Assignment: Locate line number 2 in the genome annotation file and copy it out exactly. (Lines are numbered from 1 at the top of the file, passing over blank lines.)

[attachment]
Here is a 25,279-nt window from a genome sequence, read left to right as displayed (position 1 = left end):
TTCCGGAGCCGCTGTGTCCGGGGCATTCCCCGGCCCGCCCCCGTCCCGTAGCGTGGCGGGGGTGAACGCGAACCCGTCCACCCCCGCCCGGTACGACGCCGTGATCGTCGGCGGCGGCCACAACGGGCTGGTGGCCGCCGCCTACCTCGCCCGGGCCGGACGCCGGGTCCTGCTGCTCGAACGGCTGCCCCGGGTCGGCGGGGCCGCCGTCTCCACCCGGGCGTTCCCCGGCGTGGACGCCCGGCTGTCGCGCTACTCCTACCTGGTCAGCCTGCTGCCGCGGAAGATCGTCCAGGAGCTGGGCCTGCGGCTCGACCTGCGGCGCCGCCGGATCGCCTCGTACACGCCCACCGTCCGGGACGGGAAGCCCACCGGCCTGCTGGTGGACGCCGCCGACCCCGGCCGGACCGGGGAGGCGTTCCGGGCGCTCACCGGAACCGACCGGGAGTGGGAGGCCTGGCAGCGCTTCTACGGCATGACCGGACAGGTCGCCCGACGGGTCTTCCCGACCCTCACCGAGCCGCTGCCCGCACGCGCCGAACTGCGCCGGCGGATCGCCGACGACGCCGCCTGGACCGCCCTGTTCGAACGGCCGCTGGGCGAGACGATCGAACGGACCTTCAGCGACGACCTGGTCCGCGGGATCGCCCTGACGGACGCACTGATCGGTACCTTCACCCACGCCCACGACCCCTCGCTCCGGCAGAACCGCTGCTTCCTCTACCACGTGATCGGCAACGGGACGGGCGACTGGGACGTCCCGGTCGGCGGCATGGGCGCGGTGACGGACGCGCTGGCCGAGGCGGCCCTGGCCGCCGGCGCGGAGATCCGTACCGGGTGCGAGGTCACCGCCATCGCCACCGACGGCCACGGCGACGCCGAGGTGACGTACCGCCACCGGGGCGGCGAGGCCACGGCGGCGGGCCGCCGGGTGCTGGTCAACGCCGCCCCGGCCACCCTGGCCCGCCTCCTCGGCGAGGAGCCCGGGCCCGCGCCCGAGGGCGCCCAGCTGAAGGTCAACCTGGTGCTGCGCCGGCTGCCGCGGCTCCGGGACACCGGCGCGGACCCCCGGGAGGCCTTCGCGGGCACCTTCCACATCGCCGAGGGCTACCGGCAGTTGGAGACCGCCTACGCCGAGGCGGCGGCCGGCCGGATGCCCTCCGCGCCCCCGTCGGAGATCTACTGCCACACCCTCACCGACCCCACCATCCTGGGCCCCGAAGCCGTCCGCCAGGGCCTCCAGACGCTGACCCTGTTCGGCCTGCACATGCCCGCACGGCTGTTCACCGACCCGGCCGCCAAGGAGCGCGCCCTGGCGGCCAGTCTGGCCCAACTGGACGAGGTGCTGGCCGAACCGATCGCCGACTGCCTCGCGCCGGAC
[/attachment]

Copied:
TTCCGGAGCCGCTGTGTCCGGGGCATTCCCCGGCCCGCCCCCGTCCCGTAGCGTGGCGGGGGTGAACGCGAACCCGTCCACCCCCGCCCGGTACGACGCCGTGATCGTCGGCGGCGGCCACAACGGGCTGGTGGCCGCCGCCTACCTCGCCCGGGCCGGACGCCGGGTCCTGCTGCTCGAACGGCTGCCCCGGGTCGGCGGGGCCGCCGTCTCCACCCGGGCGTTCCCCGGCGTGGACGCCCGGCTGTCGCGCTACTCCTACCTGGTCAGCCTGCTGCCGCGGAAGATCGTCCAGGAGCTGGGCCTGCGGCTCGACCTGCGGCGCCGCCGGATCGCCTCGTACACGCCCACCGTCCGGGACGGGAAGCCCACCGGCCTGCTGGTGGACGCCGCCGACCCCGGCCGGACCGGGGAGGCGTTCCGGGCGCTCACCGGAACCGACCGGGAGTGGGAGGCCTGGCAGCGCTTCTACGGCATGACCGGACAGGTCGCCCGACGGGTCTTCCCGACCCTCACCGAGCCGCTGCCCGCACGCGCCGAACTGCGCCGGCGGATCGCCGACGACGCCGCCTGGACCGCCCTGTTCGAACGGCCGCTGGGCGAGACGATCGAACGGACCTTCAGCGACGACCTGGTCCGCGGGATCGCCCTGACGGACGCACTGATCGGTACCTTCACCCACGCCCACGACCCCTCGCTCCGGCAGAACCGCTGCTTCCTCTACCACGTGATCGGCAACGGGACGGGCGACTGGGACGTCCCGGTCGGCGGCATGGGCGCGGTGACGGACGCGCTGGCCGAGGCGGCCCTGGCCGCCGGCGCGGAGATCCGTACCGGGTGCGAGGTCACCGCCATCGCCACCGACGGCCACGGCGACGCCGAGGTGACGTACCGCCACCGGGGCGGCGAGGCCACGGCGGCGGGCCGCCGGGTGCTGGTCAACGCCGCCCCGGCCACCCTGGCCCGCCTCCTCGGCGAGGAGCCCGGGCCCGCGCCCGAGGGCGCCCAGCTGAAGGTCAACCTGGTGCTGCGCCGGCTGCCGCGGCTCCGGGACACCGGCGCGGACCCCCGGGAGGCCTTCGCGGGCACCTTCCACATCGCCGAGGGCTACCGGCAGTTGGAGACCGCCTACGCCGAGGCGGCGGCCGGCCGGATGCCCTCCGCGCCCCCGTCGGAGATCTACTGCCACACCCTCACCGACCCCACCATCCTGGGCCCCGAAGCCGTCCGCCAGGGCCTCCAGACGCTGACCCTGTTCGGCCTGCACATGCCCGCACGGCTGTTCACCGACCCGGCCGCCAAGGAGCGCGCCCTGGCGGCCAGTCTGGCCCAACTGGACGAGGTGCTGGCCGAACCGATCGCCGACTGCCTCGCGCCGGAC